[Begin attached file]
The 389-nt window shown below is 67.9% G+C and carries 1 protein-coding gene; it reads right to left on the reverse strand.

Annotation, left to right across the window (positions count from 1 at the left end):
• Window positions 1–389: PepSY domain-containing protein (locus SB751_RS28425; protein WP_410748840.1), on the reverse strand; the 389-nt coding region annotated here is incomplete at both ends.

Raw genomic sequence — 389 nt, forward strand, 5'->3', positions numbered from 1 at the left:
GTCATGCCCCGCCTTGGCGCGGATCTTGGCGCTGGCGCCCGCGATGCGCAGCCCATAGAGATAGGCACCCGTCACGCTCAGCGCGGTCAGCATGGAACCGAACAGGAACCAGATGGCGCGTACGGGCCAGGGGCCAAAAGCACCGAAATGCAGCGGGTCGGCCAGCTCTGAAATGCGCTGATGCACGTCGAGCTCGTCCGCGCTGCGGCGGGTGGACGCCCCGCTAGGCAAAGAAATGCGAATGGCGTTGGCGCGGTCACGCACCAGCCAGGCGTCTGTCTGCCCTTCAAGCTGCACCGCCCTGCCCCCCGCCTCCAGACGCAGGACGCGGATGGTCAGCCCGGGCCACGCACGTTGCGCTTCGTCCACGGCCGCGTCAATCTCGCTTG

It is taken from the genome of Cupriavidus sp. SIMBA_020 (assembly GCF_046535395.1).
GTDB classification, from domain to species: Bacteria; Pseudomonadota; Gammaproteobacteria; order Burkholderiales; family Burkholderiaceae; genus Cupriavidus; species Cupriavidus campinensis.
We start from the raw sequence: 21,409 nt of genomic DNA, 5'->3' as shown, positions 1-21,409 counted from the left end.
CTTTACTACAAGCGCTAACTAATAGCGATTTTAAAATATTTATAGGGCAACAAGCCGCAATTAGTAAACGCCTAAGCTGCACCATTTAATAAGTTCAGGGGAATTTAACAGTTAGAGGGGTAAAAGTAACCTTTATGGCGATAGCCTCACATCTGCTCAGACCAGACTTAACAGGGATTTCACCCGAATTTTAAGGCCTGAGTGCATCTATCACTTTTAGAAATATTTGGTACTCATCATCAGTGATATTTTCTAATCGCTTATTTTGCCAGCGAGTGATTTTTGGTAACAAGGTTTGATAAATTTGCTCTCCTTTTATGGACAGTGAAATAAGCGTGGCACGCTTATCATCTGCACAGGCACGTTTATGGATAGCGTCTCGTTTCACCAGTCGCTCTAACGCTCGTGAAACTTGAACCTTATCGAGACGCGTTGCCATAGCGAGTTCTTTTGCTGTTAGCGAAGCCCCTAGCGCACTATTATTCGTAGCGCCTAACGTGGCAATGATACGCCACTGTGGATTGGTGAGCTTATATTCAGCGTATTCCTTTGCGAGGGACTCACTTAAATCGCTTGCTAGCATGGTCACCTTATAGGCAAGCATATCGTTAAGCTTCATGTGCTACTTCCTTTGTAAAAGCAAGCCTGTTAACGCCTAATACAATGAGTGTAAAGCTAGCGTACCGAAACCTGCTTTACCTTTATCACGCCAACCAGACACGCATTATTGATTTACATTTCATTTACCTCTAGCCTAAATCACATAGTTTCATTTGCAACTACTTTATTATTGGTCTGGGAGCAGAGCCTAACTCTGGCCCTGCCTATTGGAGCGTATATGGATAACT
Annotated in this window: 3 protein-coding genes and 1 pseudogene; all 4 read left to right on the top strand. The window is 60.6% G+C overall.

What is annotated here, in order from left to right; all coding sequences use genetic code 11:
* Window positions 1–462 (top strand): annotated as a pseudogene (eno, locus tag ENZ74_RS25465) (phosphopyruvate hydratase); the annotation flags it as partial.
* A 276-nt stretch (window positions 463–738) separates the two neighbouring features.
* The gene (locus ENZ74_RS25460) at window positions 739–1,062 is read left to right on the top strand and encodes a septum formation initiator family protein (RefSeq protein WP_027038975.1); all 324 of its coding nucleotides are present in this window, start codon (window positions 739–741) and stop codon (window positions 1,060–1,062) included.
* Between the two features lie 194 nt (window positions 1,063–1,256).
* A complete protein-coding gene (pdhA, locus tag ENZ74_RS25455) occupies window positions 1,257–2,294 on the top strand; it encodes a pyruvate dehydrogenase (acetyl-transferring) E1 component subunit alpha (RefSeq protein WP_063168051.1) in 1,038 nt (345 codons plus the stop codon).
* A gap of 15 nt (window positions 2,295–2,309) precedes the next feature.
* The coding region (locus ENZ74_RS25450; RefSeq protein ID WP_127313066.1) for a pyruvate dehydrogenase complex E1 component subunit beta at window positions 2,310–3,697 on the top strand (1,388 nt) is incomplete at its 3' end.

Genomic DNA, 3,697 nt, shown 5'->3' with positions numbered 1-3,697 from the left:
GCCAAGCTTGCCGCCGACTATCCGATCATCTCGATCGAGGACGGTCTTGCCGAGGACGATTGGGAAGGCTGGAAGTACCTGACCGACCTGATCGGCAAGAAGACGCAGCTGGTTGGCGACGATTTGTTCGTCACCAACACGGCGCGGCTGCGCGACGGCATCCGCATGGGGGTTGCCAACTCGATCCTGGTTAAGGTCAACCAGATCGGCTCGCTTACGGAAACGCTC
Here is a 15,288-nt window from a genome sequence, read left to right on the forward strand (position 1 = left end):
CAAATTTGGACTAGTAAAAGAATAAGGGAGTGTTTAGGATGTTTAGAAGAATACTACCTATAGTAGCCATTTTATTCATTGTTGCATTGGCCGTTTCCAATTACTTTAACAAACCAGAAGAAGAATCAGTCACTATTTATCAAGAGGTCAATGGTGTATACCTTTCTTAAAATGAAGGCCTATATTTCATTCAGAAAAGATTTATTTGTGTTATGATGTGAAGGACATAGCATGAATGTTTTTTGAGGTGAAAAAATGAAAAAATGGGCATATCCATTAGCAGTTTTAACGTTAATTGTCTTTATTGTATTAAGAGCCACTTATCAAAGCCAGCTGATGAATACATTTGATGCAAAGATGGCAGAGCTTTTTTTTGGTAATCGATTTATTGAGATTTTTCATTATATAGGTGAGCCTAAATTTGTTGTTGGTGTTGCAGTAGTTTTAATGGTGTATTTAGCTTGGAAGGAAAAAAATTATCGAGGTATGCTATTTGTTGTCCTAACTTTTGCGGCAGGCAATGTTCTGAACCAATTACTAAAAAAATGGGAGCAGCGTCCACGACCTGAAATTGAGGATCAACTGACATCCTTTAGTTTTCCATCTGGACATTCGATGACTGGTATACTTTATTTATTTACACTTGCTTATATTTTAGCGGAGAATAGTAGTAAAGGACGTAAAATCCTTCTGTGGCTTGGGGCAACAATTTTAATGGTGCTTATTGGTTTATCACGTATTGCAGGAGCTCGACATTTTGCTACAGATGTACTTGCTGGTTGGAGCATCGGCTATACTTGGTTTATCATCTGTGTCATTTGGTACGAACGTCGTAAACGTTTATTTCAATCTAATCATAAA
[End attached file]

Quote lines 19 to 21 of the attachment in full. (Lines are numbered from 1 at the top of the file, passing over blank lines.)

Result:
Genomic DNA, 3,697 nt, shown 5'->3' with positions numbered 1-3,697 from the left:
GCCAAGCTTGCCGCCGACTATCCGATCATCTCGATCGAGGACGGTCTTGCCGAGGACGATTGGGAAGGCTGGAAGTACCTGACCGACCTGATCGGCAAGAAGACGCAGCTGGTTGGCGACGATTTGTTCGTCACCAACACGGCGCGGCTGCGCGACGGCATCCGCATGGGGGTTGCCAACTCGATCCTGGTTAAGGTCAACCAGATCGGCTCGCTTACGGAAACGCTC
Here is a 15,288-nt window from a genome sequence, read left to right on the forward strand (position 1 = left end):